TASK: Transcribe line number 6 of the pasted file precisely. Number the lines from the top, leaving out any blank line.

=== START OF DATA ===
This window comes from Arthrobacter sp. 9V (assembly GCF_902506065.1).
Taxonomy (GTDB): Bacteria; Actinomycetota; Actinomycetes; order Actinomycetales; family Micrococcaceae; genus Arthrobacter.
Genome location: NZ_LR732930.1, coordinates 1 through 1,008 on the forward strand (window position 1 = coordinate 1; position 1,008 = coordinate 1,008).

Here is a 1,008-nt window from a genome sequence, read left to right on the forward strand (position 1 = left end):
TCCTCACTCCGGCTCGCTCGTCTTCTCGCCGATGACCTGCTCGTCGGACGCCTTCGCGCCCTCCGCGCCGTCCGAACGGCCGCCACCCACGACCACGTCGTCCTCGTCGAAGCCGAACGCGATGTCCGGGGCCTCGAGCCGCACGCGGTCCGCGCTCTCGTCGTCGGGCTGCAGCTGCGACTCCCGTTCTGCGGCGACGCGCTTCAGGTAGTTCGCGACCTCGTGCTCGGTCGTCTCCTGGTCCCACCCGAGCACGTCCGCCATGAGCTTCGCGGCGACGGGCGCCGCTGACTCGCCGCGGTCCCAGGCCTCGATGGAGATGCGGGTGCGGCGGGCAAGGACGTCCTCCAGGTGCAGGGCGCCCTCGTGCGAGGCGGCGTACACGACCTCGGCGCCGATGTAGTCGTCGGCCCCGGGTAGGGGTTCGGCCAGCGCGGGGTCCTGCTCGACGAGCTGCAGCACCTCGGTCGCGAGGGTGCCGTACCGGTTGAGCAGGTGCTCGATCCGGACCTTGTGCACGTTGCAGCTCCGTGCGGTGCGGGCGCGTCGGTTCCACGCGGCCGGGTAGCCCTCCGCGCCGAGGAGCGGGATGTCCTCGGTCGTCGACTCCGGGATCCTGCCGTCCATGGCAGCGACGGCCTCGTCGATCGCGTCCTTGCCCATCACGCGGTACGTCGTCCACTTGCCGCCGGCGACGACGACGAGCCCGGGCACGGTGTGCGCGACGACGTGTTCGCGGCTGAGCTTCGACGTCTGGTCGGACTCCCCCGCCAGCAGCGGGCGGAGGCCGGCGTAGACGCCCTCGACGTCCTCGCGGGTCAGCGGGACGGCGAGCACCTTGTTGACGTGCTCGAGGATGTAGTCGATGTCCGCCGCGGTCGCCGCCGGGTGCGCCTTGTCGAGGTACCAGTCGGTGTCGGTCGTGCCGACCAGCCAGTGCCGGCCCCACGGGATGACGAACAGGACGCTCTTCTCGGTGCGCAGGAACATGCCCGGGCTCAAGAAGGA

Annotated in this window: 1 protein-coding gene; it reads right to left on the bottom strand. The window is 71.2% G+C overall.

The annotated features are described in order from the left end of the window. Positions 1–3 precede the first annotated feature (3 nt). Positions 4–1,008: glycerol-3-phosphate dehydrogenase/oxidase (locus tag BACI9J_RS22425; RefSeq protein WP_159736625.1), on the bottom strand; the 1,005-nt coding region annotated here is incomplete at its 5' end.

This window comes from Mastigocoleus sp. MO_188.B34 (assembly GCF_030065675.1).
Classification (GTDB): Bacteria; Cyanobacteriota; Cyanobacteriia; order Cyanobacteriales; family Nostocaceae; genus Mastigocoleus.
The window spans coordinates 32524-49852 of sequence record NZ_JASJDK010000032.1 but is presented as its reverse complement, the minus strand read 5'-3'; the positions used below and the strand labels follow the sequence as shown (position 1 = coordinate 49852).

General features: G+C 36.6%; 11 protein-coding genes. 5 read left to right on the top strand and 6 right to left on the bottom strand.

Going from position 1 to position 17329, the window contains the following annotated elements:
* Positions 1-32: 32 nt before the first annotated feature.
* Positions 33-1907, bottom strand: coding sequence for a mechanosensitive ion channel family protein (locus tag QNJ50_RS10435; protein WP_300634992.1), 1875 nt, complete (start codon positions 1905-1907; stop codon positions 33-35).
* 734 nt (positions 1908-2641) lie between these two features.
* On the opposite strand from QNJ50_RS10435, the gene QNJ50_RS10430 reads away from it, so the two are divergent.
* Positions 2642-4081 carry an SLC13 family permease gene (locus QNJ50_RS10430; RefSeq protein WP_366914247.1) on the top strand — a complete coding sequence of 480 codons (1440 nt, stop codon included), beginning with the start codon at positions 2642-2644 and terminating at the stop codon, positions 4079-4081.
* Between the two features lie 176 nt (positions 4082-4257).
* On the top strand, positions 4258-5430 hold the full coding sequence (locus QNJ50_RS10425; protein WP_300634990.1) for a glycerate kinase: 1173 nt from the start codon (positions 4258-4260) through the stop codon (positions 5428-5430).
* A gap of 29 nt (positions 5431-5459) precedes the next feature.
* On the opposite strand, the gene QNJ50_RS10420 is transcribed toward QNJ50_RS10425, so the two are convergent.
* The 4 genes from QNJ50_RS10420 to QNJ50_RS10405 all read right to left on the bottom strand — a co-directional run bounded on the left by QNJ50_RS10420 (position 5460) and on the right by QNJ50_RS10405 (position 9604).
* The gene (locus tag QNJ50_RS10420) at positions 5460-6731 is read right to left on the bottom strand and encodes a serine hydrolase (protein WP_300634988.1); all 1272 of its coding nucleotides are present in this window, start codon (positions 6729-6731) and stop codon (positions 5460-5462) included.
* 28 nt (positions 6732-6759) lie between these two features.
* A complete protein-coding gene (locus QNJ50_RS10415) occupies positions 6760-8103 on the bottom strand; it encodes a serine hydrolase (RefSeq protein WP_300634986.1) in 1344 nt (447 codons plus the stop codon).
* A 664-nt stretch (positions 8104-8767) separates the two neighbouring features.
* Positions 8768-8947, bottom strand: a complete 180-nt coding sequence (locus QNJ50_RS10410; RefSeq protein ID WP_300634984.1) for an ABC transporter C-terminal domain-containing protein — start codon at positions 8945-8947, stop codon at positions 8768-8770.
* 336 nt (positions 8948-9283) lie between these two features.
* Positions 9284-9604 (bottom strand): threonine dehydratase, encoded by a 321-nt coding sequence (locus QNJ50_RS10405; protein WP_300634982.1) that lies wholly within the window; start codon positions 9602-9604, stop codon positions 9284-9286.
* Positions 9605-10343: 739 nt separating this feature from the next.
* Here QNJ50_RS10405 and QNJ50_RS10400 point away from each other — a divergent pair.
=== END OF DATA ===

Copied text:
Annotated in this window: 1 protein-coding gene; it reads right to left on the bottom strand. The window is 71.2% G+C overall.